Gardening

Sunday, September 11, 2005

Gardening without a Garden

 Y ou don't need a plot of land to enjoy the fruits of your labor

(ARA) - As days warm and mailboxes burst with garden catalogs, many people begin to find their green thumbs itching to play in the dirt. But if you're one of the countless people for whom a full-fledged garden isn't a possibility, you don't have to give up the vision of bountiful blooms and fresh produce. There are options available to provide everyone with a way to grow.

Folks with limited space or mobility -- or those who want the beauty and benefits without the hours of work -- are discovering the many different types of container gardening. Once reserved for apartment dwellers only, container gardening can now work for every lifestyle, as more and more people are discovering.
 
 
 

Tips for Instant Outdoor Style

(ARA) - Whether you are looking to create an outdoor retreat or just want a great place to entertain this summer, there are a few things you can do to achieve instant outdoor style. Adding accents like a wall fountain, clustering planters near an outdoor bench or even adding chic new cushions to your porch swing will help to update last year's look.

But where do you start? Outdoor living magazine gurus Samantha Thorpe of "Cottage Gardens" magazine and Susan Applegate-Hurst, of "Better Homes & Gardens" magazine share five fail-proof design tips that will instantly brighten any outdoor living space.

#1 QUICK FIX FOR COLOR

Applegate-Hurst recommends using annuals as a quick fix for injecting color into an outdoor scene. "Annuals are an easy choice," she says. "Many of the new cultivars are longer blooming than plants of the past and offer bold, wow-colors."

When selecting a color palette, Hurst suggests - either monochromatic or colors that complement each other. "Think of putting together an outfit," she says. "If you wouldn't wear the colors together, don't plant them together."

The color-perfect containers from Simply Beautiful Plant By Number are mixed by professionals using complementary combinations and monochromatic plantings of annuals.
 
 

Don't Drown Your Plants, Nurture Them with Micro/Drip Irrigation

Conserving water for generations to come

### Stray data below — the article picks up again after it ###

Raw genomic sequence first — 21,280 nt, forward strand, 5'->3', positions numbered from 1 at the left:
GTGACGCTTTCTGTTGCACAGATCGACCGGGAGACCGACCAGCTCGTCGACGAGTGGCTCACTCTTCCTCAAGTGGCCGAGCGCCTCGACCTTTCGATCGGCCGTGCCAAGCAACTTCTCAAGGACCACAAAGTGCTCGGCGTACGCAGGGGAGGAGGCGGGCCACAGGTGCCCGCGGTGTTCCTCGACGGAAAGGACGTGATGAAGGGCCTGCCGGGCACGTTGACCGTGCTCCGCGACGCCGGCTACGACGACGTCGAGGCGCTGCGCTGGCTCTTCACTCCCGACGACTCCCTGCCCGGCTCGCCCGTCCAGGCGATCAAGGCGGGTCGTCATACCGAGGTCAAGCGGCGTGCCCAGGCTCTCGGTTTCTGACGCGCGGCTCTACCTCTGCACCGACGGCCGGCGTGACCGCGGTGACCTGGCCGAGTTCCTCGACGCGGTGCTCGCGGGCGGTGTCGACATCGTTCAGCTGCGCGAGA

(ARA) - Now that spring is here, garden centers across the country are once again bustling with activity. There are house plants, fruit trees and vegetables as far as the eye can see, and they all look great. So how do you keep them looking that way once you get them home? 

"The secret is in the way you water them," says Susan Thayer, who is an expert in landscape irrigation. Thayer owns and operates the Southern Citrus Nursery in Dundee, Fla., as well as Mister Landscaper, a company that specializes in low-volume landscape irrigation. 
 
 

Advice for gardening enthusiasts with allergies.

Advice for gardening enthusiasts to help them get down and dirty in the garden, while minimizing their allergy symptoms: 

Check the Pollen Count -- Avoid gardening between 5:00 and 10:00 a.m., when pollen levels are at their highest. Visit www.benadrylusa.com daily to check the pollen count in your local area.

What’s the Weather? -- Avoid spending time in the garden when it is windy outside. The wind stirs up pollen and spreads it throughout the garden, which can exasperate your allergies.

Arm Yourself -- Allergy sufferers should have a proven effective medicine, such as Benadryl Allergy, on hand to relieve their worst symptoms like sneezing, coughing, itchy and watery eyes, runny nose and itchy throat.

Protect Yourself -- Wearing a mask and protective goggles when gardening will help protect your mouth and eyes from coming in contact with allergens in the air, such as tree, weed and grass pollens.

Use the Right Plants -- Avoid using plants that have small flowers; they tend to produce more pollen. Try using tulips, begonias, roses or daffodils. Refrain from using male trees and shrubs in your garden since they are the only sex that produces pollen. Consult your local gardening shop to determine if a plant is male or female.

Water Frequently -- Regularly water the garden’s soil to keep allergens from rising. Also, replace straw with black plastic mulch, rocks or gravel.

Wash Away Allergens -- After spending time in the garden, be sure to thoroughly rinse your hands, clothes and hair. Allergens from outside can easily be carried into your home continuing to aggravate your allergies.